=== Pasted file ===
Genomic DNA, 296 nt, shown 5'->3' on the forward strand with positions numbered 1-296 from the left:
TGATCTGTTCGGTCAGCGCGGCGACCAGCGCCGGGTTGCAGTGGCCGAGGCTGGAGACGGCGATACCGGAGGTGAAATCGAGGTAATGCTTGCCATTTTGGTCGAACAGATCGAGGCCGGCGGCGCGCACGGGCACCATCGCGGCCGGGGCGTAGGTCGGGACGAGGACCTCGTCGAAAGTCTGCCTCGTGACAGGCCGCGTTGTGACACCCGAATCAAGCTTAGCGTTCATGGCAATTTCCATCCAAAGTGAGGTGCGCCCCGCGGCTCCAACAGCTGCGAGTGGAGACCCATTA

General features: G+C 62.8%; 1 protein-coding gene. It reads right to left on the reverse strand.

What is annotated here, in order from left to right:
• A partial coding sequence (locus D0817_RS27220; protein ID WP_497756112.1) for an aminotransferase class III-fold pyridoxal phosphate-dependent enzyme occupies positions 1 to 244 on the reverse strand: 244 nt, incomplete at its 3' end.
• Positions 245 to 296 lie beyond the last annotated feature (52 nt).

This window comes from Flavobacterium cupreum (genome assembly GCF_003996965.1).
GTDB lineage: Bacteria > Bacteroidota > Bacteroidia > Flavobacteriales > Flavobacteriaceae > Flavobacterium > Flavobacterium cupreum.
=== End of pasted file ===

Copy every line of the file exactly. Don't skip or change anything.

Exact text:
Genomic DNA, 296 nt, shown 5'->3' on the forward strand with positions numbered 1-296 from the left:
TGATCTGTTCGGTCAGCGCGGCGACCAGCGCCGGGTTGCAGTGGCCGAGGCTGGAGACGGCGATACCGGAGGTGAAATCGAGGTAATGCTTGCCATTTTGGTCGAACAGATCGAGGCCGGCGGCGCGCACGGGCACCATCGCGGCCGGGGCGTAGGTCGGGACGAGGACCTCGTCGAAAGTCTGCCTCGTGACAGGCCGCGTTGTGACACCCGAATCAAGCTTAGCGTTCATGGCAATTTCCATCCAAAGTGAGGTGCGCCCCGCGGCTCCAACAGCTGCGAGTGGAGACCCATTA

General features: G+C 62.8%; 1 protein-coding gene. It reads right to left on the reverse strand.

What is annotated here, in order from left to right:
• A partial coding sequence (locus D0817_RS27220; protein ID WP_497756112.1) for an aminotransferase class III-fold pyridoxal phosphate-dependent enzyme occupies positions 1 to 244 on the reverse strand: 244 nt, incomplete at its 3' end.
• Positions 245 to 296 lie beyond the last annotated feature (52 nt).

This window comes from Flavobacterium cupreum (genome assembly GCF_003996965.1).
GTDB lineage: Bacteria > Bacteroidota > Bacteroidia > Flavobacteriales > Flavobacteriaceae > Flavobacterium > Flavobacterium cupreum.